Over 90% of people think a budget will help reduce their spending. Sadly, they are wrong.
In theory, budgeting makes sense. If people know how much money they have and set a goal for how much they want to spend (or save!) – then the next time they’re tempted to get takeout for lunch instead of eating their PB&J? It’s the rational decision to prioritize the budget and not spend.
We’ve probably all been through this exact situation – and ended up with the takeout. Rest assured, it’s not just you! In fact, when we partnered with Common Cents Lab to run a study with thousands of fintech users and real budgets across 3 months? We found no evidence that budgets helped people spend less.
We hate to say we told you so, but there’s more to fintech product design than just optimizing for ease of use. And that’s where behavioral science comes in. So, keep reading to learn about 4 behavioral science principles every fintech should know and design for.
Principle #1: Optimism Bias
Long-term financial health requires planning for the future. So, what’s the issue there?
Two words: optimism bias. Our mind’s eye is blurry. When people project into the future, they don’t fill in the details – which means they believe they’ll be less busy, more responsible, and more thrifty.
But in reality, people consistently underestimate their weekly expenses. In our own budgeting study, people set budgets about 25% lower than their usual spending habits. Maybe they were setting an intentionally ambitious goal, but actually cutting 25% is a level that gets you written up in NYT articles about the FIRE movement. In other words, it takes intense planning. And for most people, being too optimistic about their ability to save means not saving enough.
Pro Tip: Help people get realistic about their spending – and their ability to save.
In this context, ‘getting realistic’ requires knocking that well-behaved future self off the pedestal – and filling in the details of where and how money actually gets spent.
Even though it’s counterintuitive, it turns out that asking people about what might come up unexpectedly can help them fill in actual mundane expenses that come up consistently.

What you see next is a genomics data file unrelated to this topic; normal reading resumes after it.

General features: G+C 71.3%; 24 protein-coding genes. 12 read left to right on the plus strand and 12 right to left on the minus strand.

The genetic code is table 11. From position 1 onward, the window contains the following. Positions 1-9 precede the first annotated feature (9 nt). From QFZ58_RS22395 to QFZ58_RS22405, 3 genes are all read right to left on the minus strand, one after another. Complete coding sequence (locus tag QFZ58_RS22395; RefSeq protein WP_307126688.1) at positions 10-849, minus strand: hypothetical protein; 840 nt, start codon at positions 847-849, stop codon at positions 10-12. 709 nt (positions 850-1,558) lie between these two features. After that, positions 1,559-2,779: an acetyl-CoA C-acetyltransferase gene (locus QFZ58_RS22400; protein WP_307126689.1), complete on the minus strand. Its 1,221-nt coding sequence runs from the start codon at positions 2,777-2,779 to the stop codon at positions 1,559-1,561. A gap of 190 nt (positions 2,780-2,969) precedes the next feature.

Principle #2: Present Bias
Ever decide to splurge on a purchase – even when you knew you should have put the money into savings? That’s present bias.
Present bias is the human tendency to overvalue the ‘here and now’ in making decisions, discounting the future and potential consequences. So the idea of long-term financial health? It requires fighting against every innate urge to spend money now.
Balancing ease of access with reasonable safeguards is a tightrope all financial services must navigate. ‘Buy now, pay later’ and earned wage access products (‘pay on demand’) are great examples of financial services that help people bridge spending gaps and address emergencies. But they might also tempt people into spending too much.
More frequent paydays are also associated with greater spending – even after controlling for objective income levels. Because here’s the thing: people feel wealthier and spend more when they get paid – so more paydays means more days feeling flush. In one study, for example, 84% of participants accepted when offered the option of smaller, more frequent paychecks.
This shifted them from an average of 5 paychecks to 13 – with spending increasing in lock-step. The takeaway? It’s hard to resist spending easily-accessible money.
Pro Tip: When people allocate money for explicitly long-term reasons – like retirement accounts – keep it on a metaphorical high shelf (‘out of sight, out of mind’).
Don’t include long-term balances in a top-line, account summary wealth calculation. Instead, keep that balance limited to fungible accounts like checking. Even better? Calculate a ‘safe-to-spend’ amount that preemptively subtracts standing charges like rent and subscriptions.